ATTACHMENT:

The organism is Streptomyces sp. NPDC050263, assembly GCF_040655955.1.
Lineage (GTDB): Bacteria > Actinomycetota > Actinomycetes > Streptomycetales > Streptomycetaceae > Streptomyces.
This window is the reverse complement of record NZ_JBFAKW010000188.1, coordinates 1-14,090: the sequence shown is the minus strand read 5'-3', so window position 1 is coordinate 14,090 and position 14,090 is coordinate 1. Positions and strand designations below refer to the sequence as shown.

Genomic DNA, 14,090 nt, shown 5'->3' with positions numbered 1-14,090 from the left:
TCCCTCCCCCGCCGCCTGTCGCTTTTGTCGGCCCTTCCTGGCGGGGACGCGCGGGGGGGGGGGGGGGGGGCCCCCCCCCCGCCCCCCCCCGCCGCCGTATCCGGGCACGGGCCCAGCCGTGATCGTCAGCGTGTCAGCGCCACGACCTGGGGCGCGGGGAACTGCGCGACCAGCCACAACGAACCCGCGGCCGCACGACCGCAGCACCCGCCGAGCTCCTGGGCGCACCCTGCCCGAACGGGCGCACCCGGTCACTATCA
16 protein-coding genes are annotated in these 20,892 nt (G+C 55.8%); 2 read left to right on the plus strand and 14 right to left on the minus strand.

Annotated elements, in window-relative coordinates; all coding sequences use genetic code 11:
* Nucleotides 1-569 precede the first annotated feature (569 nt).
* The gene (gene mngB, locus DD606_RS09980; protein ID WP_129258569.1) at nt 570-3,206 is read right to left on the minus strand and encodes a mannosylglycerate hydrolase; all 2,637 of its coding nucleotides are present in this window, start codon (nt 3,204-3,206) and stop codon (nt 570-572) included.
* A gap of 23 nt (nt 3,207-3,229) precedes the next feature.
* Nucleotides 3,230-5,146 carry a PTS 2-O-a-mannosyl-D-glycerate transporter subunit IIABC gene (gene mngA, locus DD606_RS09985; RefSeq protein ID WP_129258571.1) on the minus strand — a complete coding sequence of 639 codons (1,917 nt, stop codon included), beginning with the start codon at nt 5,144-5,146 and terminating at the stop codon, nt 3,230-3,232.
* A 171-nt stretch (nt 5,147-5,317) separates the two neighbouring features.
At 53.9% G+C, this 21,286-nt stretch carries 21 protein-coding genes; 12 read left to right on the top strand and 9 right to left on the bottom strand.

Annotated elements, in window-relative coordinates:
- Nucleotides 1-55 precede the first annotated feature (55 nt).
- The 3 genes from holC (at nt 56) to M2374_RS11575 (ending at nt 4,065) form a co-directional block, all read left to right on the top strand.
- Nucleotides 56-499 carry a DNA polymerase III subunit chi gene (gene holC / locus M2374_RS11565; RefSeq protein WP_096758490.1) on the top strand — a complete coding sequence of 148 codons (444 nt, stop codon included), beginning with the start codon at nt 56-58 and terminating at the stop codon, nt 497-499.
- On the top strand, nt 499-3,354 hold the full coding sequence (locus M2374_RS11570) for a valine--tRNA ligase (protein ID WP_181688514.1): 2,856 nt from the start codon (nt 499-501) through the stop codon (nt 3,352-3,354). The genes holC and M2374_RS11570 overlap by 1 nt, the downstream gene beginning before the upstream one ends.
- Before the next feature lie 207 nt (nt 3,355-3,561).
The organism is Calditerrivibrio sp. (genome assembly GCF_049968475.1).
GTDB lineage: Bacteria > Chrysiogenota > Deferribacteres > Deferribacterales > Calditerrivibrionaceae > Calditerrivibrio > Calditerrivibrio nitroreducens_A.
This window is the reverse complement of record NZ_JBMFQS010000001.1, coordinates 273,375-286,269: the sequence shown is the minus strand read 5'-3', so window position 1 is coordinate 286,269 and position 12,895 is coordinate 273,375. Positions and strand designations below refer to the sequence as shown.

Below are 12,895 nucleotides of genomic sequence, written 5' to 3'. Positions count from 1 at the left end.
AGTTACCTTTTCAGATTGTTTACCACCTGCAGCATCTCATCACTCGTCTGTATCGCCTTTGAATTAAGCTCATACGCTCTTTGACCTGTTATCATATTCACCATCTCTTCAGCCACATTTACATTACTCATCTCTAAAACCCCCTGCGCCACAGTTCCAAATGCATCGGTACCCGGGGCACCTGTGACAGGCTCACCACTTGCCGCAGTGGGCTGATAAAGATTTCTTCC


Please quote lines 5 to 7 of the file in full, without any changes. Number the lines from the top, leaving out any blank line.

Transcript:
TCCCTCCCCCGCCGCCTGTCGCTTTTGTCGGCCCTTCCTGGCGGGGACGCGCGGGGGGGGGGGGGGGGGGCCCCCCCCCCGCCCCCCCCCGCCGCCGTATCCGGGCACGGGCCCAGCCGTGATCGTCAGCGTGTCAGCGCCACGACCTGGGGCGCGGGGAACTGCGCGACCAGCCACAACGAACCCGCGGCCGCACGACCGCAGCACCCGCCGAGCTCCTGGGCGCACCCTGCCCGAACGGGCGCACCCGGTCACTATCA
16 protein-coding genes are annotated in these 20,892 nt (G+C 55.8%); 2 read left to right on the plus strand and 14 right to left on the minus strand.

Annotated elements, in window-relative coordinates; all coding sequences use genetic code 11: